Learning Spatial Statistics?

Spatial statistics, like most statistical methods, is a large topic. If you would like spatial statistical theory presented in a statistical/mathematical framework my favorite is Cressie's book "Statistics for Spatial Data".

Since Diggle's point process book is out of print, A good alternative, specific to point pattern analysis, is "Statistical Analysis and Modelling of Spatial Point Patterns".

A great overview of spatial statistics in ecology is Fortin & Dale's "Spatial Analysis: A Guide for Ecologists.

For implementation of spatial Hierarchical Bayesian Modelling there is "Hierarchical Modeling and Analysis for Spatial Data".

I really like Gilks "Markov Chain Monte Carlo in Practice" for an introduction of Monte Carlo approaches.

For an introduction to geostatistics the standard is Isaaks & Srivastava's "An Introduction to Applied Geostatistics"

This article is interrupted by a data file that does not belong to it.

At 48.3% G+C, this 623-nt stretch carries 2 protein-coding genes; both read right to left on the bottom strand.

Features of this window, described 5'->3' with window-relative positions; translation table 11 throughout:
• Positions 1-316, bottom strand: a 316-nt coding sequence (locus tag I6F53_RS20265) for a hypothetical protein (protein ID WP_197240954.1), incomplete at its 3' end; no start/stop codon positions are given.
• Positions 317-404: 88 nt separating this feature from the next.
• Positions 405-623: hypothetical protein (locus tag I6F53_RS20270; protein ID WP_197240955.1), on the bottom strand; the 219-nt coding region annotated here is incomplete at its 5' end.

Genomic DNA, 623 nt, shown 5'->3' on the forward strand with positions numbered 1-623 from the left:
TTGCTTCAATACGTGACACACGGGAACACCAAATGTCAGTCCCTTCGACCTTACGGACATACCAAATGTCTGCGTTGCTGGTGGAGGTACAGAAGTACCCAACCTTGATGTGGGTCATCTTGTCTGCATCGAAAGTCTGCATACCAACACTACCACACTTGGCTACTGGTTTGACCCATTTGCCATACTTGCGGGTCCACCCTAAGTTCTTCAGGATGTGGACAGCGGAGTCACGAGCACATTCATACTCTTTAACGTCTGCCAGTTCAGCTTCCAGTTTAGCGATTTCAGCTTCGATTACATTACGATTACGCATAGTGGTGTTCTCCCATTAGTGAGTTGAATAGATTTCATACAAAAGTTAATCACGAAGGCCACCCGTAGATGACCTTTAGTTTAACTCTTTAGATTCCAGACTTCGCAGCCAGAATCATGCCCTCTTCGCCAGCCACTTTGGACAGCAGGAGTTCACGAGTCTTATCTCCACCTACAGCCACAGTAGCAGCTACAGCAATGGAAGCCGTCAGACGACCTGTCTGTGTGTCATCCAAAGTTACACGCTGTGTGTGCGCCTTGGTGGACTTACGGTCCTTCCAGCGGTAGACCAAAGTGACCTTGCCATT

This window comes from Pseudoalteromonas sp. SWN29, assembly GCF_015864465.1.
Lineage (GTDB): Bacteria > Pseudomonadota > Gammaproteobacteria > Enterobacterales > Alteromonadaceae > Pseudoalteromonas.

This is by no means a comprehensive list but are some of the books that I refer graduate students to.

You can start by checking the Geospatial Analysis - A comprehensive guide.

The entire book is online: http://www.spatialanalysisonline.com/

Since spatial statistics are very often implemented in R, my go-to book is Applied Spatial Data Analysis by Bivand et al. 2008. This book is great in describing how to tie together spatial data with spatial statistics. For example, how do you go from a collection of XY coordinates describing tree locations to determining whether or not they are clustered, random or uniformly distributed? There are many books that describe the intricacies of spatial statistics, yet few of those actually describe how to implement these statistics.

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